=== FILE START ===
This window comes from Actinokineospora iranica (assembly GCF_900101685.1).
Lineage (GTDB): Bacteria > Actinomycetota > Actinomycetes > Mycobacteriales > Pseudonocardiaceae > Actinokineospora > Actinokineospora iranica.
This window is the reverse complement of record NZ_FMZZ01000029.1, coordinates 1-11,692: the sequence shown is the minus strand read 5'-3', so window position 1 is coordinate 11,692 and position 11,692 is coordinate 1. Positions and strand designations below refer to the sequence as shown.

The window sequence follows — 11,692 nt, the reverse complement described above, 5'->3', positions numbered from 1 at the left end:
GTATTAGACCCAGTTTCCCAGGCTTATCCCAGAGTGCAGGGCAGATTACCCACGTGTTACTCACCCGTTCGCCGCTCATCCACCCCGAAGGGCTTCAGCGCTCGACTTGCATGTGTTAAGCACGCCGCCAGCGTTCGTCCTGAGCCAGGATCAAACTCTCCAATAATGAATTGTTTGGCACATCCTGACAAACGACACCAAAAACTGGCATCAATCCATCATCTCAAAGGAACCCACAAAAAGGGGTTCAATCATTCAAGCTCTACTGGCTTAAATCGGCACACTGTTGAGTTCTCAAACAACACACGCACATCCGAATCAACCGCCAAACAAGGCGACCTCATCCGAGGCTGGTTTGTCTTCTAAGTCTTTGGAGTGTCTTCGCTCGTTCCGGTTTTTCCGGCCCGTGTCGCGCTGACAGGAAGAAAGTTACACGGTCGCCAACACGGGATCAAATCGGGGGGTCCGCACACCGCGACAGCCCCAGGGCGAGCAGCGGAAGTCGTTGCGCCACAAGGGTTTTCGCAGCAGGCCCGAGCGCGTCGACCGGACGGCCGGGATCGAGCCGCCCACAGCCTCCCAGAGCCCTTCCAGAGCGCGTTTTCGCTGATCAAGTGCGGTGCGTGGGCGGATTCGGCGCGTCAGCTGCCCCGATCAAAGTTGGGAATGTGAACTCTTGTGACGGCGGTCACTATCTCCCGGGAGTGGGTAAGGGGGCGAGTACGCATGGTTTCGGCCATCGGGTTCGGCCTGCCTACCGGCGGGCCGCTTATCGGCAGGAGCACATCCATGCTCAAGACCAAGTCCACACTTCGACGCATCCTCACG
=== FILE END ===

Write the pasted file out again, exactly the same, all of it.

This window comes from Actinokineospora iranica (assembly GCF_900101685.1).
Lineage (GTDB): Bacteria > Actinomycetota > Actinomycetes > Mycobacteriales > Pseudonocardiaceae > Actinokineospora > Actinokineospora iranica.
This window is the reverse complement of record NZ_FMZZ01000029.1, coordinates 1-11,692: the sequence shown is the minus strand read 5'-3', so window position 1 is coordinate 11,692 and position 11,692 is coordinate 1. Positions and strand designations below refer to the sequence as shown.

The window sequence follows — 11,692 nt, the reverse complement described above, 5'->3', positions numbered from 1 at the left end:
GTATTAGACCCAGTTTCCCAGGCTTATCCCAGAGTGCAGGGCAGATTACCCACGTGTTACTCACCCGTTCGCCGCTCATCCACCCCGAAGGGCTTCAGCGCTCGACTTGCATGTGTTAAGCACGCCGCCAGCGTTCGTCCTGAGCCAGGATCAAACTCTCCAATAATGAATTGTTTGGCACATCCTGACAAACGACACCAAAAACTGGCATCAATCCATCATCTCAAAGGAACCCACAAAAAGGGGTTCAATCATTCAAGCTCTACTGGCTTAAATCGGCACACTGTTGAGTTCTCAAACAACACACGCACATCCGAATCAACCGCCAAACAAGGCGACCTCATCCGAGGCTGGTTTGTCTTCTAAGTCTTTGGAGTGTCTTCGCTCGTTCCGGTTTTTCCGGCCCGTGTCGCGCTGACAGGAAGAAAGTTACACGGTCGCCAACACGGGATCAAATCGGGGGGTCCGCACACCGCGACAGCCCCAGGGCGAGCAGCGGAAGTCGTTGCGCCACAAGGGTTTTCGCAGCAGGCCCGAGCGCGTCGACCGGACGGCCGGGATCGAGCCGCCCACAGCCTCCCAGAGCCCTTCCAGAGCGCGTTTTCGCTGATCAAGTGCGGTGCGTGGGCGGATTCGGCGCGTCAGCTGCCCCGATCAAAGTTGGGAATGTGAACTCTTGTGACGGCGGTCACTATCTCCCGGGAGTGGGTAAGGGGGCGAGTACGCATGGTTTCGGCCATCGGGTTCGGCCTGCCTACCGGCGGGCCGCTTATCGGCAGGAGCACATCCATGCTCAAGACCAAGTCCACACTTCGACGCATCCTCACG